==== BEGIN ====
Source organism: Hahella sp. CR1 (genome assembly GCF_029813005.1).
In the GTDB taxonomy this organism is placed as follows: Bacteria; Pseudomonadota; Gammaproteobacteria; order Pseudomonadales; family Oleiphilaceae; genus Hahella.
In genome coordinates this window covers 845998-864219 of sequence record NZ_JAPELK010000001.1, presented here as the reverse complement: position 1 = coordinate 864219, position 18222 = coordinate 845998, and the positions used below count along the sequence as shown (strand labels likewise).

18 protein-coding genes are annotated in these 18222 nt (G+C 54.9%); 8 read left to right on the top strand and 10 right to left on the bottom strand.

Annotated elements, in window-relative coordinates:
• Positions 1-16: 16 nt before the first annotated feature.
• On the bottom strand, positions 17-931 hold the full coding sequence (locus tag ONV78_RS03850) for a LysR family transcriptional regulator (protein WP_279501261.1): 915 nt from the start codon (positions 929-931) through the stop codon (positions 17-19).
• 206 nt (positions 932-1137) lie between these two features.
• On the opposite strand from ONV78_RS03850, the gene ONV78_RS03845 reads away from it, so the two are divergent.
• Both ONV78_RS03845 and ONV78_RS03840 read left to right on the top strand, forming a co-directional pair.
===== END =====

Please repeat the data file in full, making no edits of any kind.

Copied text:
Source organism: Hahella sp. CR1 (genome assembly GCF_029813005.1).
In the GTDB taxonomy this organism is placed as follows: Bacteria; Pseudomonadota; Gammaproteobacteria; order Pseudomonadales; family Oleiphilaceae; genus Hahella.
In genome coordinates this window covers 845998-864219 of sequence record NZ_JAPELK010000001.1, presented here as the reverse complement: position 1 = coordinate 864219, position 18222 = coordinate 845998, and the positions used below count along the sequence as shown (strand labels likewise).

18 protein-coding genes are annotated in these 18222 nt (G+C 54.9%); 8 read left to right on the top strand and 10 right to left on the bottom strand.

Annotated elements, in window-relative coordinates:
• Positions 1-16: 16 nt before the first annotated feature.
• On the bottom strand, positions 17-931 hold the full coding sequence (locus tag ONV78_RS03850) for a LysR family transcriptional regulator (protein WP_279501261.1): 915 nt from the start codon (positions 929-931) through the stop codon (positions 17-19).
• 206 nt (positions 932-1137) lie between these two features.
• On the opposite strand from ONV78_RS03850, the gene ONV78_RS03845 reads away from it, so the two are divergent.
• Both ONV78_RS03845 and ONV78_RS03840 read left to right on the top strand, forming a co-directional pair.